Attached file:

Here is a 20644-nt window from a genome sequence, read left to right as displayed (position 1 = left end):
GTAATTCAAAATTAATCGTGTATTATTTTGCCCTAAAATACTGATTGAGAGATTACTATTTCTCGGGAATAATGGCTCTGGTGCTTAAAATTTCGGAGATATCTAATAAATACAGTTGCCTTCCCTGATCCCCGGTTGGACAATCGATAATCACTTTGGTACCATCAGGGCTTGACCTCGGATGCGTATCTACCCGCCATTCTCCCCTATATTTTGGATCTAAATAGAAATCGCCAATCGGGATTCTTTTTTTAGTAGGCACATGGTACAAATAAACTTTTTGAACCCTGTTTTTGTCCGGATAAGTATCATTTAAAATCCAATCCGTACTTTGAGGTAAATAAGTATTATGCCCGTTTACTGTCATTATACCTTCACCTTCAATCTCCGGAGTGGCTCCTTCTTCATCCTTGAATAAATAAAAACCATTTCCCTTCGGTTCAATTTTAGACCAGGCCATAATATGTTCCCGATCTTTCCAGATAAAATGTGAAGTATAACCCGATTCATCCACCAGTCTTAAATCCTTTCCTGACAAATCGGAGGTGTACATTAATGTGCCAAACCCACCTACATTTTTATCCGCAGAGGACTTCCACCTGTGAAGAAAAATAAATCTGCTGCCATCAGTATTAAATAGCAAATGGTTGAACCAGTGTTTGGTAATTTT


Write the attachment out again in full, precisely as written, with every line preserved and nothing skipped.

Here is a 20644-nt window from a genome sequence, read left to right as displayed (position 1 = left end):
GTAATTCAAAATTAATCGTGTATTATTTTGCCCTAAAATACTGATTGAGAGATTACTATTTCTCGGGAATAATGGCTCTGGTGCTTAAAATTTCGGAGATATCTAATAAATACAGTTGCCTTCCCTGATCCCCGGTTGGACAATCGATAATCACTTTGGTACCATCAGGGCTTGACCTCGGATGCGTATCTACCCGCCATTCTCCCCTATATTTTGGATCTAAATAGAAATCGCCAATCGGGATTCTTTTTTTAGTAGGCACATGGTACAAATAAACTTTTTGAACCCTGTTTTTGTCCGGATAAGTATCATTTAAAATCCAATCCGTACTTTGAGGTAAATAAGTATTATGCCCGTTTACTGTCATTATACCTTCACCTTCAATCTCCGGAGTGGCTCCTTCTTCATCCTTGAATAAATAAAAACCATTTCCCTTCGGTTCAATTTTAGACCAGGCCATAATATGTTCCCGATCTTTCCAGATAAAATGTGAAGTATAACCCGATTCATCCACCAGTCTTAAATCCTTTCCTGACAAATCGGAGGTGTACATTAATGTGCCAAACCCACCTACATTTTTATCCGCAGAGGACTTCCACCTGTGAAGAAAAATAAATCTGCTGCCATCAGTATTAAATAGCAAATGGTTGAACCAGTGTTTGGTAATTTT